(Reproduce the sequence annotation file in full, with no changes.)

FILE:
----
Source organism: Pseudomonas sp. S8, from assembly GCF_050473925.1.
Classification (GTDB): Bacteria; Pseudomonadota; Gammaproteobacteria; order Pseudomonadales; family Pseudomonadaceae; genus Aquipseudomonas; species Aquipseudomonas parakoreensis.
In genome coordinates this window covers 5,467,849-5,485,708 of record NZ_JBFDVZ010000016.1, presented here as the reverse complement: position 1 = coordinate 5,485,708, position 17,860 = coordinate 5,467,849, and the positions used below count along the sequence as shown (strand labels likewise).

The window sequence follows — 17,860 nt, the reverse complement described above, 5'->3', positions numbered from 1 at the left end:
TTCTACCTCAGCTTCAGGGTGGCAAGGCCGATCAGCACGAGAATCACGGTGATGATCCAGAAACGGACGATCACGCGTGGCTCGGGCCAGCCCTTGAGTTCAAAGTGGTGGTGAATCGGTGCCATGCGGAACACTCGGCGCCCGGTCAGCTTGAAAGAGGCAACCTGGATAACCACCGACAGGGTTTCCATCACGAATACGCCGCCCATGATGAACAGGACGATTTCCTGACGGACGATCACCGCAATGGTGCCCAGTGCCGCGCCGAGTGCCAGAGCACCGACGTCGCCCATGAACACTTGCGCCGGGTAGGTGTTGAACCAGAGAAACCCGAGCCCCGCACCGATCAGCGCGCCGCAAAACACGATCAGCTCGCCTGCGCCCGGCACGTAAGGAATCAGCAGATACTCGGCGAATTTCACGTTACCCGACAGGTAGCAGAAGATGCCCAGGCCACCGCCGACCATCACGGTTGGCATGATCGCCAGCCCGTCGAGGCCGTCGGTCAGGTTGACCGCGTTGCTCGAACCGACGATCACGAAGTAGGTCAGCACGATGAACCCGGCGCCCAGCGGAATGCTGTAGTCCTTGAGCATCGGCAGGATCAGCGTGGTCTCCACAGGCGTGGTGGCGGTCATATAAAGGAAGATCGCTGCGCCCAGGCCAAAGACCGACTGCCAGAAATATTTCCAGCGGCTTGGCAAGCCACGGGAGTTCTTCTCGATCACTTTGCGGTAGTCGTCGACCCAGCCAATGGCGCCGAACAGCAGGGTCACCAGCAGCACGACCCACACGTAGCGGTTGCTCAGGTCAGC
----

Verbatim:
Source organism: Pseudomonas sp. S8, from assembly GCF_050473925.1.
Classification (GTDB): Bacteria; Pseudomonadota; Gammaproteobacteria; order Pseudomonadales; family Pseudomonadaceae; genus Aquipseudomonas; species Aquipseudomonas parakoreensis.
In genome coordinates this window covers 5,467,849-5,485,708 of record NZ_JBFDVZ010000016.1, presented here as the reverse complement: position 1 = coordinate 5,485,708, position 17,860 = coordinate 5,467,849, and the positions used below count along the sequence as shown (strand labels likewise).

The window sequence follows — 17,860 nt, the reverse complement described above, 5'->3', positions numbered from 1 at the left end:
TTCTACCTCAGCTTCAGGGTGGCAAGGCCGATCAGCACGAGAATCACGGTGATGATCCAGAAACGGACGATCACGCGTGGCTCGGGCCAGCCCTTGAGTTCAAAGTGGTGGTGAATCGGTGCCATGCGGAACACTCGGCGCCCGGTCAGCTTGAAAGAGGCAACCTGGATAACCACCGACAGGGTTTCCATCACGAATACGCCGCCCATGATGAACAGGACGATTTCCTGACGGACGATCACCGCAATGGTGCCCAGTGCCGCGCCGAGTGCCAGAGCACCGACGTCGCCCATGAACACTTGCGCCGGGTAGGTGTTGAACCAGAGAAACCCGAGCCCCGCACCGATCAGCGCGCCGCAAAACACGATCAGCTCGCCTGCGCCCGGCACGTAAGGAATCAGCAGATACTCGGCGAATTTCACGTTACCCGACAGGTAGCAGAAGATGCCCAGGCCACCGCCGACCATCACGGTTGGCATGATCGCCAGCCCGTCGAGGCCGTCGGTCAGGTTGACCGCGTTGCTCGAACCGACGATCACGAAGTAGGTCAGCACGATGAACCCGGCGCCCAGCGGAATGCTGTAGTCCTTGAGCATCGGCAGGATCAGCGTGGTCTCCACAGGCGTGGTGGCGGTCATATAAAGGAAGATCGCTGCGCCCAGGCCAAAGACCGACTGCCAGAAATATTTCCAGCGGCTTGGCAAGCCACGGGAGTTCTTCTCGATCACTTTGCGGTAGTCGTCGACCCAGCCAATGGCGCCGAACAGCAGGGTCACCAGCAGCACGACCCACACGTAGCGGTTGCTCAGGTCAGC